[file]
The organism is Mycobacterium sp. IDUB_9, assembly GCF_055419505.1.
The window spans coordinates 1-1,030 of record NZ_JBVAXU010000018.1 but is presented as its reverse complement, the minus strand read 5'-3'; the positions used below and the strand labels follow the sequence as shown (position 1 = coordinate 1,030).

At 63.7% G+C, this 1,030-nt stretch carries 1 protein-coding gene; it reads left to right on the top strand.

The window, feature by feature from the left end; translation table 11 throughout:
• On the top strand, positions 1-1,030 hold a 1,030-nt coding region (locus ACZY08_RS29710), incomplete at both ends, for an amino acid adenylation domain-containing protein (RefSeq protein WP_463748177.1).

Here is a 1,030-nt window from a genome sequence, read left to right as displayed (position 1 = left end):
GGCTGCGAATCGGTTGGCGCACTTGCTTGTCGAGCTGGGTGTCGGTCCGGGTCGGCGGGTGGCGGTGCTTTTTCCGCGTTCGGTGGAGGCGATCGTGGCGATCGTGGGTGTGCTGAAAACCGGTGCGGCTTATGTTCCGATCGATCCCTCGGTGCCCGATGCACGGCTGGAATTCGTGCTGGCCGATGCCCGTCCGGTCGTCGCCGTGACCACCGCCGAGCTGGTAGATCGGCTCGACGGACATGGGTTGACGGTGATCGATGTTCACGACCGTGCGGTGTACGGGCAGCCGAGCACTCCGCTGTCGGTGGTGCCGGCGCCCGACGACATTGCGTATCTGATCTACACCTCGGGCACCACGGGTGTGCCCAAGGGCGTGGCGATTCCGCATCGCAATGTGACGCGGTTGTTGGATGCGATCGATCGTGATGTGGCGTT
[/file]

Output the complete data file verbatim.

The organism is Mycobacterium sp. IDUB_9, assembly GCF_055419505.1.
The window spans coordinates 1-1,030 of record NZ_JBVAXU010000018.1 but is presented as its reverse complement, the minus strand read 5'-3'; the positions used below and the strand labels follow the sequence as shown (position 1 = coordinate 1,030).

At 63.7% G+C, this 1,030-nt stretch carries 1 protein-coding gene; it reads left to right on the top strand.

The window, feature by feature from the left end; translation table 11 throughout:
• On the top strand, positions 1-1,030 hold a 1,030-nt coding region (locus ACZY08_RS29710), incomplete at both ends, for an amino acid adenylation domain-containing protein (RefSeq protein WP_463748177.1).

Here is a 1,030-nt window from a genome sequence, read left to right as displayed (position 1 = left end):
GGCTGCGAATCGGTTGGCGCACTTGCTTGTCGAGCTGGGTGTCGGTCCGGGTCGGCGGGTGGCGGTGCTTTTTCCGCGTTCGGTGGAGGCGATCGTGGCGATCGTGGGTGTGCTGAAAACCGGTGCGGCTTATGTTCCGATCGATCCCTCGGTGCCCGATGCACGGCTGGAATTCGTGCTGGCCGATGCCCGTCCGGTCGTCGCCGTGACCACCGCCGAGCTGGTAGATCGGCTCGACGGACATGGGTTGACGGTGATCGATGTTCACGACCGTGCGGTGTACGGGCAGCCGAGCACTCCGCTGTCGGTGGTGCCGGCGCCCGACGACATTGCGTATCTGATCTACACCTCGGGCACCACGGGTGTGCCCAAGGGCGTGGCGATTCCGCATCGCAATGTGACGCGGTTGTTGGATGCGATCGATCGTGATGTGGCGTT